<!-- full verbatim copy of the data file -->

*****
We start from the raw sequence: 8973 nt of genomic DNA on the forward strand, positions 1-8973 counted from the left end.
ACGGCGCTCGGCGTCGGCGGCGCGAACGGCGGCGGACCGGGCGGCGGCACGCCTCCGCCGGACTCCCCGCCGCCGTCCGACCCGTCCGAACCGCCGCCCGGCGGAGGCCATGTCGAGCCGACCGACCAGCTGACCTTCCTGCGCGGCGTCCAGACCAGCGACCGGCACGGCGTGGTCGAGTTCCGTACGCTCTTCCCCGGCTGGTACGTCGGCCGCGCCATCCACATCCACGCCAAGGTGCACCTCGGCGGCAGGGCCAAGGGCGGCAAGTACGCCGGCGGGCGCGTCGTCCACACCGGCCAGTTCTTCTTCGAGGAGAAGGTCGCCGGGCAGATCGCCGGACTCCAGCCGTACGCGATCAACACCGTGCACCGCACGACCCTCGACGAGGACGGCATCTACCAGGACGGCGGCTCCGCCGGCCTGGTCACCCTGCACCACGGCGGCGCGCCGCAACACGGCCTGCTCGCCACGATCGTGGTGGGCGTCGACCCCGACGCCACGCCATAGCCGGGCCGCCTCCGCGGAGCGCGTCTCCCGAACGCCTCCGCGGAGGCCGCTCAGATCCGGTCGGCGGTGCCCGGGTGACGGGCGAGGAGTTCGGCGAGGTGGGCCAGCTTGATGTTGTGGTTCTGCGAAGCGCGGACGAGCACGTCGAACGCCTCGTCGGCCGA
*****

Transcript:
We start from the raw sequence: 8973 nt of genomic DNA on the forward strand, positions 1-8973 counted from the left end.
ACGGCGCTCGGCGTCGGCGGCGCGAACGGCGGCGGACCGGGCGGCGGCACGCCTCCGCCGGACTCCCCGCCGCCGTCCGACCCGTCCGAACCGCCGCCCGGCGGAGGCCATGTCGAGCCGACCGACCAGCTGACCTTCCTGCGCGGCGTCCAGACCAGCGACCGGCACGGCGTGGTCGAGTTCCGTACGCTCTTCCCCGGCTGGTACGTCGGCCGCGCCATCCACATCCACGCCAAGGTGCACCTCGGCGGCAGGGCCAAGGGCGGCAAGTACGCCGGCGGGCGCGTCGTCCACACCGGCCAGTTCTTCTTCGAGGAGAAGGTCGCCGGGCAGATCGCCGGACTCCAGCCGTACGCGATCAACACCGTGCACCGCACGACCCTCGACGAGGACGGCATCTACCAGGACGGCGGCTCCGCCGGCCTGGTCACCCTGCACCACGGCGGCGCGCCGCAACACGGCCTGCTCGCCACGATCGTGGTGGGCGTCGACCCCGACGCCACGCCATAGCCGGGCCGCCTCCGCGGAGCGCGTCTCCCGAACGCCTCCGCGGAGGCCGCTCAGATCCGGTCGGCGGTGCCCGGGTGACGGGCGAGGAGTTCGGCGAGGTGGGCCAGCTTGATGTTGTGGTTCTGCGAAGCGCGGACGAGCACGTCGAACGCCTCGTCGGCCGA